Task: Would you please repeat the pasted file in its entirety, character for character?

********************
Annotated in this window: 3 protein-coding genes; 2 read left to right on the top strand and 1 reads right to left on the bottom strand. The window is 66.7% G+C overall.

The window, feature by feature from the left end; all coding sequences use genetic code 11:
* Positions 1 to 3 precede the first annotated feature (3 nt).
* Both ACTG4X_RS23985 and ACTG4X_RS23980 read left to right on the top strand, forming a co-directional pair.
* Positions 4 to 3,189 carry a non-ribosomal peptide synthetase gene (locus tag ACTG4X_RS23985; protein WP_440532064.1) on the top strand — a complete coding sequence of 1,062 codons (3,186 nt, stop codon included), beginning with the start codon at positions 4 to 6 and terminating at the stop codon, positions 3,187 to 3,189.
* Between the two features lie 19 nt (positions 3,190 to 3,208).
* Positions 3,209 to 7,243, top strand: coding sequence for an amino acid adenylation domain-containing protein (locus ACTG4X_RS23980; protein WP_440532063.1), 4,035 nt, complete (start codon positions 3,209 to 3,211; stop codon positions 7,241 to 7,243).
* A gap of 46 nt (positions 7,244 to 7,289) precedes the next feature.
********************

Annotated in this window: 3 protein-coding genes; 2 read left to right on the top strand and 1 reads right to left on the bottom strand. The window is 66.7% G+C overall.

The window, feature by feature from the left end; all coding sequences use genetic code 11:
* Positions 1 to 3 precede the first annotated feature (3 nt).
* Both ACTG4X_RS23985 and ACTG4X_RS23980 read left to right on the top strand, forming a co-directional pair.
* Positions 4 to 3,189 carry a non-ribosomal peptide synthetase gene (locus tag ACTG4X_RS23985; protein WP_440532064.1) on the top strand — a complete coding sequence of 1,062 codons (3,186 nt, stop codon included), beginning with the start codon at positions 4 to 6 and terminating at the stop codon, positions 3,187 to 3,189.
* Between the two features lie 19 nt (positions 3,190 to 3,208).
* Positions 3,209 to 7,243, top strand: coding sequence for an amino acid adenylation domain-containing protein (locus ACTG4X_RS23980; protein WP_440532063.1), 4,035 nt, complete (start codon positions 3,209 to 3,211; stop codon positions 7,241 to 7,243).
* A gap of 46 nt (positions 7,244 to 7,289) precedes the next feature.